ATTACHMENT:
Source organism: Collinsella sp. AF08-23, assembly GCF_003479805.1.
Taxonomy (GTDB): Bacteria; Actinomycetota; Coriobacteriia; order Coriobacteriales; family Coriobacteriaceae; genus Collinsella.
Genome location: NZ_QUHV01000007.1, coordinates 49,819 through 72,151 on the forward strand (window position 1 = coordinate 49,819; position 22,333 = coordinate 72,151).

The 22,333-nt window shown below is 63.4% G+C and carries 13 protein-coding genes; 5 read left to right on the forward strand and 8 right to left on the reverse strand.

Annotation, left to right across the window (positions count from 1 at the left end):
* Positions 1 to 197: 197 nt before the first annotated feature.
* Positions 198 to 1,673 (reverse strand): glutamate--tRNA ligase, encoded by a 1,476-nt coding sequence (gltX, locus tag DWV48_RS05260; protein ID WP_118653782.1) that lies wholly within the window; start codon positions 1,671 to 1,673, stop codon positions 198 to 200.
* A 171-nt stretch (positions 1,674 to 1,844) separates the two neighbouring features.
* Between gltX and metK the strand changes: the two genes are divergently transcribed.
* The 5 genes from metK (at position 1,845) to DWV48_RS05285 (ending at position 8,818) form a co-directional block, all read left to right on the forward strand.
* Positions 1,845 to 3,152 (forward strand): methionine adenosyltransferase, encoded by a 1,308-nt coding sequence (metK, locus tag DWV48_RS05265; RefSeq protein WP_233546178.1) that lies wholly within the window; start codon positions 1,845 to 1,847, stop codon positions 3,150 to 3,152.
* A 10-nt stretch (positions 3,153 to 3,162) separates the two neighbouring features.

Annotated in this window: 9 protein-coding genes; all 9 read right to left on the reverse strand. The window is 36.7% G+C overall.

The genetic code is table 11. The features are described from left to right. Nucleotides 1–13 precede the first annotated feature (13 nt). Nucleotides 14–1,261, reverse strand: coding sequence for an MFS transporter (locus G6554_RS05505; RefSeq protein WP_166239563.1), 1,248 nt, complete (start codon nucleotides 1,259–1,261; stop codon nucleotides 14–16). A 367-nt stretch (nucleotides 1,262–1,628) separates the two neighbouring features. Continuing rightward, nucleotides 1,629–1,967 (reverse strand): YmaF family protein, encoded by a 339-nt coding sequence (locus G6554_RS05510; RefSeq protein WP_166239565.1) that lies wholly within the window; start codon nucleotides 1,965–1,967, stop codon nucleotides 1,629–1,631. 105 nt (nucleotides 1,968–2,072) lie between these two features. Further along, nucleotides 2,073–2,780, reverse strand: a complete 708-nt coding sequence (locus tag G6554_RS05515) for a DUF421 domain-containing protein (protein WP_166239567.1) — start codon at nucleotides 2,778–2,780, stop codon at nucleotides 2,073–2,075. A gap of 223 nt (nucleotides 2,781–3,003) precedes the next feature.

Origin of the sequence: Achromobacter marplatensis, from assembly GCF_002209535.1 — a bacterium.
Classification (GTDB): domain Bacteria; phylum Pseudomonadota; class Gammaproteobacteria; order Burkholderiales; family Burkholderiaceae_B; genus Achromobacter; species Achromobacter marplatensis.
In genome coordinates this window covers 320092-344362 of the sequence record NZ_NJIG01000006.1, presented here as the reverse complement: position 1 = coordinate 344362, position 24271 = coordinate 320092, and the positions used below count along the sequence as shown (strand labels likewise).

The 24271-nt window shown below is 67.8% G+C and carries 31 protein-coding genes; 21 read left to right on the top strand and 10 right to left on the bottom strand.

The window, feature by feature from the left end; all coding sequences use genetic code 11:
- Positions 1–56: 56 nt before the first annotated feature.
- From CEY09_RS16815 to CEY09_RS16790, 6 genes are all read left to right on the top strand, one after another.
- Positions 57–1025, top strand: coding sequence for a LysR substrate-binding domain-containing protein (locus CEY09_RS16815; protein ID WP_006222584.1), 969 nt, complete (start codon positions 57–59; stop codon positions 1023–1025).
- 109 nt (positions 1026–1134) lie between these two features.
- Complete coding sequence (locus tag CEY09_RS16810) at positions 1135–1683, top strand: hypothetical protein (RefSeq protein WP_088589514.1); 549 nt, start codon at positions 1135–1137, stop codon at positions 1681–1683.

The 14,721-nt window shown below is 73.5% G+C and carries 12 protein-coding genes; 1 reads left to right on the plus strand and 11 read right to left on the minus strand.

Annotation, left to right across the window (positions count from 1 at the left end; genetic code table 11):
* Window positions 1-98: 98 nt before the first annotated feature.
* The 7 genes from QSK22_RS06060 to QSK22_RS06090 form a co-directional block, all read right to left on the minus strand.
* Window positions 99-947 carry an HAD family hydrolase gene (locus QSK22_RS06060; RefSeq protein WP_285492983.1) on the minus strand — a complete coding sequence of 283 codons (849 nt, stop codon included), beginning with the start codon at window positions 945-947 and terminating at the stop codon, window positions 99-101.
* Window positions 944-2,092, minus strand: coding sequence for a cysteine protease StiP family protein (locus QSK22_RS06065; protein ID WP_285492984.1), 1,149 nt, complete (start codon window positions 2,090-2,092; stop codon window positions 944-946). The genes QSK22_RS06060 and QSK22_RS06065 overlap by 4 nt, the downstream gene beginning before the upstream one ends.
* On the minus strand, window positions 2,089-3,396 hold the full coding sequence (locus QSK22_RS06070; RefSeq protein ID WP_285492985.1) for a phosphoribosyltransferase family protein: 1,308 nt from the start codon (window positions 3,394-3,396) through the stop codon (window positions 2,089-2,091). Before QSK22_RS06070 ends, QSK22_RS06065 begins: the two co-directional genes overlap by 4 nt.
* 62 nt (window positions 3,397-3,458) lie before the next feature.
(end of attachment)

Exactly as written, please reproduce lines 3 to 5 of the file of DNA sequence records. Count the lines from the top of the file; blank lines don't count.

Genome location: NZ_QUHV01000007.1, coordinates 49,819 through 72,151 on the forward strand (window position 1 = coordinate 49,819; position 22,333 = coordinate 72,151).

The 22,333-nt window shown below is 63.4% G+C and carries 13 protein-coding genes; 5 read left to right on the forward strand and 8 right to left on the reverse strand.

Annotation, left to right across the window (positions count from 1 at the left end):